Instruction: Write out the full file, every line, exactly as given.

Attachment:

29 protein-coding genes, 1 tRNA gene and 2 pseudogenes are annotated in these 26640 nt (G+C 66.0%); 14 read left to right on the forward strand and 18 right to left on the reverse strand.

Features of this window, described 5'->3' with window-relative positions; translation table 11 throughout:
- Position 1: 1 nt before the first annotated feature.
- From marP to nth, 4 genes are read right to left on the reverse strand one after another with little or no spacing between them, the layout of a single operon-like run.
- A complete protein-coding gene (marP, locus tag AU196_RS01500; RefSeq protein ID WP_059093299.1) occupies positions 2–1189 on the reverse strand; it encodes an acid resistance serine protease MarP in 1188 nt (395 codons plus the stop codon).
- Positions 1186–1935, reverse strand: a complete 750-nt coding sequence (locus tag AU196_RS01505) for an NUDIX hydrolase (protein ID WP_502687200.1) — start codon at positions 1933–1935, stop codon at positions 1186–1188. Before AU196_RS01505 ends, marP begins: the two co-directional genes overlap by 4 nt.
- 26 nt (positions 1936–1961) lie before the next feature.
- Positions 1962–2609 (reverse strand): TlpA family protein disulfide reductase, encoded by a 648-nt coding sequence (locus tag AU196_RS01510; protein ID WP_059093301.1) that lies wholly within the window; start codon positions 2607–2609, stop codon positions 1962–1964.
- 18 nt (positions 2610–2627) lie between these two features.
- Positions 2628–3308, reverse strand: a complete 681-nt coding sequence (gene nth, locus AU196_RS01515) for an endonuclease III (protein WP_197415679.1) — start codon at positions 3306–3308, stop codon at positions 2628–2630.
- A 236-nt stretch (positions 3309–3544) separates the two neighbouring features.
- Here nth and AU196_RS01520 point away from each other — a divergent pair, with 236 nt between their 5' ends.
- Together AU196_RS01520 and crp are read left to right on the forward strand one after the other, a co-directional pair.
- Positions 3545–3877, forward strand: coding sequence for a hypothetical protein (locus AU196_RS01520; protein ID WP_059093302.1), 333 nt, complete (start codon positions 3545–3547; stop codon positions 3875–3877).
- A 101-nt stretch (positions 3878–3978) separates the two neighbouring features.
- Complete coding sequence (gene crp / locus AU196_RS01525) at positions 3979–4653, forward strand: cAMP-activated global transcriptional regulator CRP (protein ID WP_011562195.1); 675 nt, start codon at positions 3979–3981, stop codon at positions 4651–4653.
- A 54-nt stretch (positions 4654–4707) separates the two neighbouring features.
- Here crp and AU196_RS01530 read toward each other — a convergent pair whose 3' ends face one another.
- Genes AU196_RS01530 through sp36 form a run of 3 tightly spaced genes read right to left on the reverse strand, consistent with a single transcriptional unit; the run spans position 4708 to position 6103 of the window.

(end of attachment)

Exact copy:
29 protein-coding genes, 1 tRNA gene and 2 pseudogenes are annotated in these 26640 nt (G+C 66.0%); 14 read left to right on the forward strand and 18 right to left on the reverse strand.

Features of this window, described 5'->3' with window-relative positions; translation table 11 throughout:
- Position 1: 1 nt before the first annotated feature.
- From marP to nth, 4 genes are read right to left on the reverse strand one after another with little or no spacing between them, the layout of a single operon-like run.
- A complete protein-coding gene (marP, locus tag AU196_RS01500; RefSeq protein ID WP_059093299.1) occupies positions 2–1189 on the reverse strand; it encodes an acid resistance serine protease MarP in 1188 nt (395 codons plus the stop codon).
- Positions 1186–1935, reverse strand: a complete 750-nt coding sequence (locus tag AU196_RS01505) for an NUDIX hydrolase (protein ID WP_502687200.1) — start codon at positions 1933–1935, stop codon at positions 1186–1188. Before AU196_RS01505 ends, marP begins: the two co-directional genes overlap by 4 nt.
- 26 nt (positions 1936–1961) lie before the next feature.
- Positions 1962–2609 (reverse strand): TlpA family protein disulfide reductase, encoded by a 648-nt coding sequence (locus tag AU196_RS01510; protein ID WP_059093301.1) that lies wholly within the window; start codon positions 2607–2609, stop codon positions 1962–1964.
- 18 nt (positions 2610–2627) lie between these two features.
- Positions 2628–3308, reverse strand: a complete 681-nt coding sequence (gene nth, locus AU196_RS01515) for an endonuclease III (protein WP_197415679.1) — start codon at positions 3306–3308, stop codon at positions 2628–2630.
- A 236-nt stretch (positions 3309–3544) separates the two neighbouring features.
- Here nth and AU196_RS01520 point away from each other — a divergent pair, with 236 nt between their 5' ends.
- Together AU196_RS01520 and crp are read left to right on the forward strand one after the other, a co-directional pair.
- Positions 3545–3877, forward strand: coding sequence for a hypothetical protein (locus AU196_RS01520; protein ID WP_059093302.1), 333 nt, complete (start codon positions 3545–3547; stop codon positions 3875–3877).
- A 101-nt stretch (positions 3878–3978) separates the two neighbouring features.
- Complete coding sequence (gene crp / locus AU196_RS01525) at positions 3979–4653, forward strand: cAMP-activated global transcriptional regulator CRP (protein ID WP_011562195.1); 675 nt, start codon at positions 3979–3981, stop codon at positions 4651–4653.
- A 54-nt stretch (positions 4654–4707) separates the two neighbouring features.
- Here crp and AU196_RS01530 read toward each other — a convergent pair whose 3' ends face one another.
- Genes AU196_RS01530 through sp36 form a run of 3 tightly spaced genes read right to left on the reverse strand, consistent with a single transcriptional unit; the run spans position 4708 to position 6103 of the window.